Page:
Slaves in Redcliffe Caves
Many people believe that slaves were brought direct from Africa to Bristol and held in Redcliffe caves before being sold to the many wealthy locals requiring exotic servants. This is utter nonsense and there is no evidence for it at all.
The origins of this myth probably originate from when the railway tunnel was built under Redcliffe Hill, and the network of underground cellars were exposed. A resident on Redcliffe Pde – Mr King of the shippng firm – suggested the tunnels had been used for holding slaves. It seems that in time this guess has, in the absence of evidence, become accepted as fact.
Bristol was a city of small business people; the few wealthy magnates lived on the surrounding hills in houses such as the Royal Fort, Goldney House and Clifton Hill House. There is no evidence any of them had slave servants.
In the 18th century, about half the population of Bristol was either Quaker or the various Non Conformists such as Baptists who were from the mid 18th century turning against slavery if not actively campaigning against it, so again, unlikely clients to buy slaves. They would have been more likely to have taken up collections to buy and then free them as it was held by many that any slave setting foot on English soil was automatically free.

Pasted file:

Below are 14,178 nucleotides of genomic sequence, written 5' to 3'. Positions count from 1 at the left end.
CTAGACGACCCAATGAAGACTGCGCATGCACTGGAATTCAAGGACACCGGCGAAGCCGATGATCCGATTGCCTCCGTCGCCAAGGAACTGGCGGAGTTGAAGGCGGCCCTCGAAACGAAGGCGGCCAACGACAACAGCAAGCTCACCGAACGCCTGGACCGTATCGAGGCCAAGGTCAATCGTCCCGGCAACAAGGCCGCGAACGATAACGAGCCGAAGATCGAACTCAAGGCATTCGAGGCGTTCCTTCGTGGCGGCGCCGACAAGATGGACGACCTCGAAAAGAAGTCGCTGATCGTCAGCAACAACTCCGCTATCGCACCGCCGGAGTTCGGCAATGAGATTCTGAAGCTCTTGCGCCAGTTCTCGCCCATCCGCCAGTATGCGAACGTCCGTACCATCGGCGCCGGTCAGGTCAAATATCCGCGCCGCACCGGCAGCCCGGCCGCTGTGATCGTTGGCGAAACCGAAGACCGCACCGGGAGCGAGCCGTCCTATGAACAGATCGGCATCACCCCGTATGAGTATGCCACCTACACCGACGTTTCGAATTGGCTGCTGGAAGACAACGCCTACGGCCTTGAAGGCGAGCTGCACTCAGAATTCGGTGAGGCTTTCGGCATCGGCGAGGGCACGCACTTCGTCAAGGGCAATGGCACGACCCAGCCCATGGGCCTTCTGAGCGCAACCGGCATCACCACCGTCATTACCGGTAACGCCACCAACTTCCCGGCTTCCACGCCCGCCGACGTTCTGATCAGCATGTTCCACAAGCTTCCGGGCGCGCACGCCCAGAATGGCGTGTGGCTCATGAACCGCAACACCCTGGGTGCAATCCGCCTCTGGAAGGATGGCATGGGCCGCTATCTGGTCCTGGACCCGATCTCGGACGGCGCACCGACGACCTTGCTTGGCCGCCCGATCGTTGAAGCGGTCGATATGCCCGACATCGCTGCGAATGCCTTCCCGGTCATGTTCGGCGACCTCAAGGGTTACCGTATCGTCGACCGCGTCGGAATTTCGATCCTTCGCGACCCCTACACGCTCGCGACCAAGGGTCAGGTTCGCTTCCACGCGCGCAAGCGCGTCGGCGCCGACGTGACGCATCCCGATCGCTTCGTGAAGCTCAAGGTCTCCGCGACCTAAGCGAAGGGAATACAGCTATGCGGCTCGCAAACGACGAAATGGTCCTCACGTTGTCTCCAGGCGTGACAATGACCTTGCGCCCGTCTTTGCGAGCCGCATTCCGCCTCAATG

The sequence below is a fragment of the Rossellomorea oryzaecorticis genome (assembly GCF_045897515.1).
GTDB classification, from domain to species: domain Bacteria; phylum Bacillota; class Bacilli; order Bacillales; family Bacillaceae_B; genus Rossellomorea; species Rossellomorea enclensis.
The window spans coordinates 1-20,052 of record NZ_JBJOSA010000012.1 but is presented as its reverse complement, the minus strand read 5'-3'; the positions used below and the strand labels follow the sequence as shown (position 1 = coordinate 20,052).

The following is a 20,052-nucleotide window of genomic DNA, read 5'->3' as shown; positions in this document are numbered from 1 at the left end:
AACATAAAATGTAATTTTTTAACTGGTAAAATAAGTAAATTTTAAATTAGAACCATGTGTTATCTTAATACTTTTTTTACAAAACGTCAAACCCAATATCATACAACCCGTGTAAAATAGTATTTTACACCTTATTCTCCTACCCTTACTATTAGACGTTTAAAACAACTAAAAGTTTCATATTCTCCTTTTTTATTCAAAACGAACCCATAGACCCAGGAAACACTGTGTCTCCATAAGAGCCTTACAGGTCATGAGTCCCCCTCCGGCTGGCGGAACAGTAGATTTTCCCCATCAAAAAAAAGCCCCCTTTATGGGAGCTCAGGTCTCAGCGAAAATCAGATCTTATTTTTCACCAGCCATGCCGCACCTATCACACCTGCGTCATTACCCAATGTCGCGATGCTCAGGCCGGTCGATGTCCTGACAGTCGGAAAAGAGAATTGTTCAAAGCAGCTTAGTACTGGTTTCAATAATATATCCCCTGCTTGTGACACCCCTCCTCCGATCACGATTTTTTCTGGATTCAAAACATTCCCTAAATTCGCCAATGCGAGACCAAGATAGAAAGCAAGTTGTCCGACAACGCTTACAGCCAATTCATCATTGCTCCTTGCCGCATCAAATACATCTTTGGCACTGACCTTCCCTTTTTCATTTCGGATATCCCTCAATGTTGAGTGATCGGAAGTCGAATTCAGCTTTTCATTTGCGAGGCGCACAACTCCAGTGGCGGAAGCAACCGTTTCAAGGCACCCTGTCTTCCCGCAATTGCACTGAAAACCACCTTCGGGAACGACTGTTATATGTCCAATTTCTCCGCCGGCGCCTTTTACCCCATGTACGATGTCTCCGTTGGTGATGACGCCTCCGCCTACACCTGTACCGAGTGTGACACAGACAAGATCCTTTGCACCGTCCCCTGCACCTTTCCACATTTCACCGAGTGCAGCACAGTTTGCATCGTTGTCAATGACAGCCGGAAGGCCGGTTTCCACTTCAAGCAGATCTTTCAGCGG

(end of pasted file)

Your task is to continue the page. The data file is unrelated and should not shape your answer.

Slaves were shipped to Australia
A local claimed that he was told in school that the ramp leading to the water’s edge opposite the old gaol on Cumberland Road was where slaves were loaded onto ships to Australia.
This one is stupid on so many levels, I cannot begin to comment.
Clifton was built by slave money
Bristol’s involvement in the slave trade peaked in the 1730s. By the 1750s Clifton was still a rural hamlet with a few large houses – residents complained they could not find enough neighbours to have a card evening.
The big terraces such as Cornwallis and Royal York were built decades later and crippled by the collapse of the economy of 1792 from the Napoleonic wars. The area was described as looking as if a plague had gone through it. These houses were not completed till well into the 19th century, i.e. after the trade had been abolished.
Slave Cells beneath Big Houses